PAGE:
Blogger “Archbishop Cranmer” is calling for an “I’m Spartacus” response to this pending prosecution of Bishop Philip Boyce:
The Most Reverend Dr Philip Boyce is the Catholic Lord Bishop of Raphoe. He preached a homily on 20th August 2011, entitled ‘To Trust in God’. His Grace reproduces it in its entirety, for the two sentences highlighted in bold have landed the Bishop in a bit of hot water.
Apparently, they constitute an incitement to hatred, at least according to ‘leading humanist’ John Colgan. And so the Gardai have thoroughly investigated the complaint and compiled a file which they have handed to the Republic’s Director of Public Prosecutions.
So what horrible things did the Bishop utter in his “incitement to hatred” that has John Colgan so upset?
The moment of history we live through in Ireland at present is certainly a testing one for the Church and for all of us. Attacked from the outside by the arrows of a secular and godless culture: rocked from the inside by the sins and crimes of priests and consecrated people, we all feel the temptation to lose confidence. Yet, our trust is displayed and deepened above all when we are in troubled and stormy waters. It is easier to be confident when we ride on the crest of a wave, when the tide is coming in. Not so easy, however, yet every bit as necessary, when what is proclaimed by the Church namely the truth of faith with its daily practice and influence on behaviour, is under severe pressure.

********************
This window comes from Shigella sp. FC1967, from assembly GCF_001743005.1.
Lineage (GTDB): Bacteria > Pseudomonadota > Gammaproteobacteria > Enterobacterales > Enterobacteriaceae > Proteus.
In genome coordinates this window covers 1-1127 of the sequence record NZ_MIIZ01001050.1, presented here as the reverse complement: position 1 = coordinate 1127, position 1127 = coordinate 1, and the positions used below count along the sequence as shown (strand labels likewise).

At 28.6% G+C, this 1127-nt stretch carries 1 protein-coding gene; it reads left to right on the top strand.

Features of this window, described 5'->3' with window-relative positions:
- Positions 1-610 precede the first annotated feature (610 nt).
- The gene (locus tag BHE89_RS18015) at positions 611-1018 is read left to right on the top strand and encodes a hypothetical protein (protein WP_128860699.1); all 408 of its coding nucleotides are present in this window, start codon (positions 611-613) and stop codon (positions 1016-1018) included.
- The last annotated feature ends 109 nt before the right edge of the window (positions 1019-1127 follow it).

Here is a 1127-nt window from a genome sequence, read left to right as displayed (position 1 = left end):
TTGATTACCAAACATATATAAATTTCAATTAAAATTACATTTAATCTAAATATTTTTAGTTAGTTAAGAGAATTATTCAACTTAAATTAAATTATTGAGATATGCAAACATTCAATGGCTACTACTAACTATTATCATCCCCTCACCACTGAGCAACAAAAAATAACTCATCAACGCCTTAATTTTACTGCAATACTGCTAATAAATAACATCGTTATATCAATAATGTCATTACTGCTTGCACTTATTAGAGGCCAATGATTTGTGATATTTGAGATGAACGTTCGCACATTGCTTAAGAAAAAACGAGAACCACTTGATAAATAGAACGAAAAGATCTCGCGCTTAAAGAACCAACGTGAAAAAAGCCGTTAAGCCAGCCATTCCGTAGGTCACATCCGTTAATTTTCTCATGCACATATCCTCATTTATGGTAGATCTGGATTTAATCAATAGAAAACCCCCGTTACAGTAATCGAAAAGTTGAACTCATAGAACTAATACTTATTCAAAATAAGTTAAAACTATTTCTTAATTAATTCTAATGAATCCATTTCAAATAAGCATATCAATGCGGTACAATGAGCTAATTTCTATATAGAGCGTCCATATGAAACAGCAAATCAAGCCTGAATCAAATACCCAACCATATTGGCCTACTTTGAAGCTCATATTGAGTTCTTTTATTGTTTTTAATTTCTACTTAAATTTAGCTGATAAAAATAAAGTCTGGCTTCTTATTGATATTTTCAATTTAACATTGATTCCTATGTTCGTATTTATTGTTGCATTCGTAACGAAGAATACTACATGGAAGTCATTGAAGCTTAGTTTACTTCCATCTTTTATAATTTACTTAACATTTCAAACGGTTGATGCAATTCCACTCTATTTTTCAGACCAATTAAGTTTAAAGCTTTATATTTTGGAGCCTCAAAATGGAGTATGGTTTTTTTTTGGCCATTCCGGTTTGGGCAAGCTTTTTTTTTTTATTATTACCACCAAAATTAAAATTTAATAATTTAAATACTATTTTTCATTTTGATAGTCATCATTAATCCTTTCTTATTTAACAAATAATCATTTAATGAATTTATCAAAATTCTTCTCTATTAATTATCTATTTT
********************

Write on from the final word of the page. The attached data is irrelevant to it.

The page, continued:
[. . .]
Indeed unless we trust in a higher power, in God himself, what hope can we have? St. Paul told his converts at Ephesus that before they came to know Christ, they were “without hope and without God in the world” (Eph. 2:12). We need the radiance of a hope that looks beyond the horizons of space and time, one as Pope Benedict teaches “that cannot be destroyed even by small-scale failures or by a breakdown in matters of historic importance” (Spe Salvi No. 35). For the distinguishing mark of Christian believers is “the fact that they have a future: it is not that they know the details of what awaits them, but they know in general terms that their life will not end in emptiness…. To come to know God — the true God — means to receive hope” (Ibid, No. 2.3). We thank God for the faith, that enables us to trust in Him.
Perhaps I’m just particularly dense but the bold sentences above are apparently the “hate speech” nuggets in question. I don’t see it myself…
John Colgan said of these two sentences: “I believe statements of this kind are an incitement to hatred of dissidents, outsiders, secularists, within the meaning of the (Incitement to Hatred) Act, who are perfectly good citizens within the meaning of the civil law. The statements exemplify the chronic antipathy towards secularists, humanists etc, which has manifested itself in the ostracising of otherwise perfectly good Irish citizens, who do not share the aims of the Vatican’s Irish Mission Church.”